University Park - May 10, 2001
Back in 1953, Jim Kasting said, scientists thought they had the origin of life figured out. Chemists Stanley Miller and Harold Urey at the University of Chicago had simulated that crucial instant around 3.9 billion years ago when a batch of simple inorganic molecules, zapped by a bolt of lightning (or maybe just the sun's warmth during a break in the clouds), fell together to form the prototypes for the complex organic compounds that life is made from.
Now that was a moment. Remember it on Star Trek? The muddy puddle of ooze on the edge of Nowheresville? The awful humidity? The onset of bubbling? Before, everything was dead as Play-doh.
After came a chain of eye-popping events that just keeps unfolding, across the eons, into alligators and astronauts, puppies and banana figs, mosquitos and lichens and particles of ebola virus.
In their lab, Miller and Urey shot flashes of lightning, in the form of cascades of sparks, through a flask containing an "ocean" of liquid water and an "atmosphere" of strongly reduced (that is, hydrogen-rich) gases - methane, ammonia, hydrogen sulfide, and water vapor.
After a couple of days, they tested what was left. "They had formed all sorts of compounds," Kasting said, "including large quantities of amino acids," the molecules that join to form proteins.
This simple experiment seemed to corroborate a vision Darwin (and not Gene Roddenberry) had described a hundred years earlier, of life emerging "in some warm little pond, with all sorts of ammonia and phosphoric salts, light, heat, electricity, etc., present."
But the Miller-Urey experiment, important as it was, had a flaw. Urey had based his primitive-Earth atmosphere on astronomical data just then coming in, the first spectra from the giant planets in our Solar System: Jupiter, Saturn, Uranus, and Neptune.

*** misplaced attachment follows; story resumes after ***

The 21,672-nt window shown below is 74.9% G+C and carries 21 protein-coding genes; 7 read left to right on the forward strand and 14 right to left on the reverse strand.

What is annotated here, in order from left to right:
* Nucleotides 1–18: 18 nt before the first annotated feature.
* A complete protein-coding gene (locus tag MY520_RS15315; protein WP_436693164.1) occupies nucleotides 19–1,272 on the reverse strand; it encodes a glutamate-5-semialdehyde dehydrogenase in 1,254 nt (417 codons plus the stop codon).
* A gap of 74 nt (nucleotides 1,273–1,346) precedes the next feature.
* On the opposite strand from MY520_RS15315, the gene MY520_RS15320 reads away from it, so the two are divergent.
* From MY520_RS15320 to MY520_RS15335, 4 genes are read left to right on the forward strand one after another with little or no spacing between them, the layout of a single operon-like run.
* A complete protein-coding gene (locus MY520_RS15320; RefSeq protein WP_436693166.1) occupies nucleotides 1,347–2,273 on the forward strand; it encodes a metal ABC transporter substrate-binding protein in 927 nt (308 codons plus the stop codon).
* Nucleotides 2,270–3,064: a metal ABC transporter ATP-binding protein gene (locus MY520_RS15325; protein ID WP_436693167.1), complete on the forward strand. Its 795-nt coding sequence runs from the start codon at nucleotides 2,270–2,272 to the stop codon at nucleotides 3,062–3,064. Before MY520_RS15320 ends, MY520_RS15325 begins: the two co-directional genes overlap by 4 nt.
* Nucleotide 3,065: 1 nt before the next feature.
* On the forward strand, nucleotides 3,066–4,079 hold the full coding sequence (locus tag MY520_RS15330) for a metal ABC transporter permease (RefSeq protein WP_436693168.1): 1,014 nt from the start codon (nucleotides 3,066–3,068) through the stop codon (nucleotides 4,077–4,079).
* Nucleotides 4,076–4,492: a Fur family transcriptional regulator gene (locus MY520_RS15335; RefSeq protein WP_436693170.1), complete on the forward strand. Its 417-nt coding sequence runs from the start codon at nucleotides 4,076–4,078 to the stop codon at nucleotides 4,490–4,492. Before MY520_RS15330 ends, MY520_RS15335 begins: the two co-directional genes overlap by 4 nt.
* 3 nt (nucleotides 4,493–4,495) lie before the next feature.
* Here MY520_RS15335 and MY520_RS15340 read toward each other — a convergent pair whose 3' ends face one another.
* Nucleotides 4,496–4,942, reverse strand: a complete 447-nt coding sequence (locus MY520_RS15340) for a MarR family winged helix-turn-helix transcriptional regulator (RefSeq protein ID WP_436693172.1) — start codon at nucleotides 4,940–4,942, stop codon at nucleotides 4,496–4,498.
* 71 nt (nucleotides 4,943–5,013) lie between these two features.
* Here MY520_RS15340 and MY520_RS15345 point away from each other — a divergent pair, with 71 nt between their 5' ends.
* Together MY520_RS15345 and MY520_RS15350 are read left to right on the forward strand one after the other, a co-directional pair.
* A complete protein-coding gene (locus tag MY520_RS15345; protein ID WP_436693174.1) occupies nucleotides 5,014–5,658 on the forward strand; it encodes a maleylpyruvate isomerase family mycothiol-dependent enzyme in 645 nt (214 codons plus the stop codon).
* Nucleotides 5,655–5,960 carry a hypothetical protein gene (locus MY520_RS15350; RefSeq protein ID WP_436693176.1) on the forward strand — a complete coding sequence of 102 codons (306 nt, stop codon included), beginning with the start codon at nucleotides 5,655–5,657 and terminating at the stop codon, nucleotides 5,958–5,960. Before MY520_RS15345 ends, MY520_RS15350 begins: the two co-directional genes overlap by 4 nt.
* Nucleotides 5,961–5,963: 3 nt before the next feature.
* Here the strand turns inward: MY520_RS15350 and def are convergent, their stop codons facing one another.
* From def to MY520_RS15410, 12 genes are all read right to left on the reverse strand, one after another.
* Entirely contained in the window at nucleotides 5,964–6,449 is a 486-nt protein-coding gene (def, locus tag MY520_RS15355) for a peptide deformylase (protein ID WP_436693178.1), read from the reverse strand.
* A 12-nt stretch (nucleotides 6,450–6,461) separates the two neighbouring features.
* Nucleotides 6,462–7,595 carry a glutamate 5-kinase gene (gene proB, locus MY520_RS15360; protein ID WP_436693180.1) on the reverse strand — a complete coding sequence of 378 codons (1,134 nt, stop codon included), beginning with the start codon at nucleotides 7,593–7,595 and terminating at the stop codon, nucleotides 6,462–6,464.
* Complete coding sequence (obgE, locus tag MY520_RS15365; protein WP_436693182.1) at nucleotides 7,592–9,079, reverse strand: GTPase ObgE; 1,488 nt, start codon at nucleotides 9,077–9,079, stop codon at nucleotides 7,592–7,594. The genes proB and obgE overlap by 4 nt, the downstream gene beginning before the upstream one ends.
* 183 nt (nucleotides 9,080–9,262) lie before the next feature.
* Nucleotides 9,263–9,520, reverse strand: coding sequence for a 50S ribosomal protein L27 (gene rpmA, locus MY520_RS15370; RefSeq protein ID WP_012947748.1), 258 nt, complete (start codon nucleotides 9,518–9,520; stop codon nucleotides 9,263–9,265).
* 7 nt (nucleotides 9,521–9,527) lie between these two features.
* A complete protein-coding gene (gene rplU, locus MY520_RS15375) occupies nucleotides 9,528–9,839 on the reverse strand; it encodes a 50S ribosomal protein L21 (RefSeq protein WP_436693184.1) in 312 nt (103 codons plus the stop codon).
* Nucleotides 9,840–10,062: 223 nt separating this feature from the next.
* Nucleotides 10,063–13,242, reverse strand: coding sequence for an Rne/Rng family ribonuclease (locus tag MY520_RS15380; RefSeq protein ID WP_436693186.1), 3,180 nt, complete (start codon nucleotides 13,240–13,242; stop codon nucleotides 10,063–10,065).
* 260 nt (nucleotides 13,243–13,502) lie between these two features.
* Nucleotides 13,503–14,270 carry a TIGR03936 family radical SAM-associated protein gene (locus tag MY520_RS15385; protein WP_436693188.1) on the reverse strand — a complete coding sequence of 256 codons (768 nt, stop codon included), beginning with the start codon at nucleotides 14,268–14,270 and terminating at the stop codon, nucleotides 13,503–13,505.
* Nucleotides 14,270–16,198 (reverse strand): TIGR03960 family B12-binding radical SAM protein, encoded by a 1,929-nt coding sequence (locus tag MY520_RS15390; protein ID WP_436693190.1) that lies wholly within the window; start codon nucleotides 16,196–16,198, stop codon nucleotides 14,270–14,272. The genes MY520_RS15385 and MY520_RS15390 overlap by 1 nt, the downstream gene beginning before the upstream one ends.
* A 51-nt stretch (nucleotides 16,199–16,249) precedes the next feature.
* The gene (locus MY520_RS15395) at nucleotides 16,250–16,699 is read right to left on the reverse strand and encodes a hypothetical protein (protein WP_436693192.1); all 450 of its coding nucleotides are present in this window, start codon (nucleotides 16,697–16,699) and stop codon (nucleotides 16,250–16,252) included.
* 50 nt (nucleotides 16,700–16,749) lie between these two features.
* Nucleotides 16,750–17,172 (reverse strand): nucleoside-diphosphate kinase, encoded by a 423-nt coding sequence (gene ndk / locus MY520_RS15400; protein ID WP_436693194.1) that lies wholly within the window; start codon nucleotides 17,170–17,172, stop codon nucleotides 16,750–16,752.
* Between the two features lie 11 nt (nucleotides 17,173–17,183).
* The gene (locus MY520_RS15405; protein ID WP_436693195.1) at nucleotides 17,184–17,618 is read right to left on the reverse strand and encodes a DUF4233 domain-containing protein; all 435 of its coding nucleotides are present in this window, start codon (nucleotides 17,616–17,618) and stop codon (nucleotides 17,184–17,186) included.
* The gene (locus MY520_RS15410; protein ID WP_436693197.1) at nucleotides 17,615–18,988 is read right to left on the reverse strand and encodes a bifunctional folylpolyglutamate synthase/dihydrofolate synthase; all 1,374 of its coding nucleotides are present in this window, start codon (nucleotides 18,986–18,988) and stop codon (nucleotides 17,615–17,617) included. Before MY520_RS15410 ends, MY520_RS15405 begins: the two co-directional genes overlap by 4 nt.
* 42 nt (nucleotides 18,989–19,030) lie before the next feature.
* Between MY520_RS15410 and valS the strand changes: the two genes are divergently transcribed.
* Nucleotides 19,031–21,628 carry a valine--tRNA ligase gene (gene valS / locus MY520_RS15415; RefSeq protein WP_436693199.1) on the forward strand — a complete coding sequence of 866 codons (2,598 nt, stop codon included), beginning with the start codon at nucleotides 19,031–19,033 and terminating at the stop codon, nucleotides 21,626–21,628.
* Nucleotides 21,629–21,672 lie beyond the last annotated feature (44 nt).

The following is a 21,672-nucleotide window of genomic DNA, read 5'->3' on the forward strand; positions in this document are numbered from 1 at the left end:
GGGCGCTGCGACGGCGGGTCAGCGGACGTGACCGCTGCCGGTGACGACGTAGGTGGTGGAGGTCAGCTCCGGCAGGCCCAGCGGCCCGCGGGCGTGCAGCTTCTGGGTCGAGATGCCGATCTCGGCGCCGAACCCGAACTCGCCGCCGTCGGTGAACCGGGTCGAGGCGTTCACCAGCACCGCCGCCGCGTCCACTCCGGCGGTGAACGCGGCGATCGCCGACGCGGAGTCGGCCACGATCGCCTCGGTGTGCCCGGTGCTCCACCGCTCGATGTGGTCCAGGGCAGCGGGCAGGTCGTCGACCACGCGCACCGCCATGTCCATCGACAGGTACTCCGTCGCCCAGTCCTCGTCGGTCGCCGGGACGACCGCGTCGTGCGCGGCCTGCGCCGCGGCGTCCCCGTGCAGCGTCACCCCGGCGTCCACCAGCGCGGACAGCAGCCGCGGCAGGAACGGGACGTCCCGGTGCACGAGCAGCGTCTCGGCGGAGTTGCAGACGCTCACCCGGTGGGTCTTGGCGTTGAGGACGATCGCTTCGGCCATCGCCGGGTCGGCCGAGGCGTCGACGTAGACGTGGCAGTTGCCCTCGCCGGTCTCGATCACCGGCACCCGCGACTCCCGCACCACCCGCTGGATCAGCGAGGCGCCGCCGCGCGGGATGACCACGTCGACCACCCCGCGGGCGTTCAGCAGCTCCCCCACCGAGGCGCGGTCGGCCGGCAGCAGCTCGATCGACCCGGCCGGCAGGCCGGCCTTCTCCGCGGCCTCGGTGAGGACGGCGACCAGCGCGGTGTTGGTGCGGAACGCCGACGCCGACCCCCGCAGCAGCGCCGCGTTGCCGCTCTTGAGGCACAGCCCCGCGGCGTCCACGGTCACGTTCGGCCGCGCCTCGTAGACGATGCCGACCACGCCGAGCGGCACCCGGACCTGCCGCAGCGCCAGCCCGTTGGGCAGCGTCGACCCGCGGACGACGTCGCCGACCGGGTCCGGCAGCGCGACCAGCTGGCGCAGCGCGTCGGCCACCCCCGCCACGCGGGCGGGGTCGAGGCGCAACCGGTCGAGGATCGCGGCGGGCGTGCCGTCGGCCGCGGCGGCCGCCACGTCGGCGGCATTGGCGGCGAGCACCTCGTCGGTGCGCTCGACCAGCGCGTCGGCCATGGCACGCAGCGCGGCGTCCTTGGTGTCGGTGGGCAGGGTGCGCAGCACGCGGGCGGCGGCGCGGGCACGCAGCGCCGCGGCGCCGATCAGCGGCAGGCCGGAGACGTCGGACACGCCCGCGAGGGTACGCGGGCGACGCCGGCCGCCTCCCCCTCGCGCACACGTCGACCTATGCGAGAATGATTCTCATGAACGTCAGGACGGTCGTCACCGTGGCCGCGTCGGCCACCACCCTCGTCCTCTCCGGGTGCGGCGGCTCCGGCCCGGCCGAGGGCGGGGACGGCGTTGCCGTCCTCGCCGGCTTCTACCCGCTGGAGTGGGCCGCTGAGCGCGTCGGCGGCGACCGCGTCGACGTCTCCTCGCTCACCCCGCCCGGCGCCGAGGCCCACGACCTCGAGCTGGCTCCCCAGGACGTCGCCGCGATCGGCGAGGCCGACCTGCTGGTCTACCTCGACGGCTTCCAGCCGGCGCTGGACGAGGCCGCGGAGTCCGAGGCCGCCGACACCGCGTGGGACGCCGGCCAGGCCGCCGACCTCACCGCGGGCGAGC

These characteristic bands of color showed that the giants were swathed in atmospheres rich in methane and ammonia, thought to be left over from the planets' formation.
At the time, people thought all of the planets had once shared a "primordial" atmosphere, the result of their common birth. Because of their stronger gravity, the giants were believed to have retained this early atmosphere, while the atmospheres of Earth and the other, smaller planets had lost some of their lighter gases, hydrogen among them, to space.
Thus, Urey reasoned, an early Earth atmosphere, before its hydrogen had escaped and the life-driven process of photosynthesis had boosted its oxygen, would have been a lot like a present-day giant's.
Shortly after the Miller-Urey experiment was published, however, geologists came up with new findings on Earth's volcanic emissions - and threw the old reasoning for a loop.
"What comes out of volcanoes is not methane and ammonia," Kasting said, "but about 80 percent water vapor, 15 to 20 percent carbon dioxide, and traces of carbon monoxide and molecular hydrogen."
James C. G. Walker, one of Kasting's graduate advisers at the University of Michigan during the 1970s, took these emissions data and balanced them against the rate at which hydrogen would be expected to escape from a planet with Earth's gravity. ("He did all this stuff on the back of an envelope," Kasting said.) What Walker came up with was a much different picture of Earth's early atmosphere: an oxygen-rich mix of carbon dioxide, nitrogen, and water vapor.
The catch is that oxygen, although an absolute necessity for multicellular, advanced life, is poison to pre-biotic synthesis. Do a Miller-Urey experiment in an oxygen-rich atmosphere, Kasting said, and "you don't form things like amino acids. There are too many oxygen atoms in there." So, over the years, "enthusiasm for the warm little pond theory has waned."
Two competing theories have emerged instead. The discovery of microbes and other small organisms living in and around hydrothermal vents - underwater hot springs boiling from the ocean floor - has led to the idea that life may have started at the bottom of the sea.
Sharp differences in temperature and oxygen concentration at the boundaries around these vents make good catalysts for chemical reactions, Kasting said.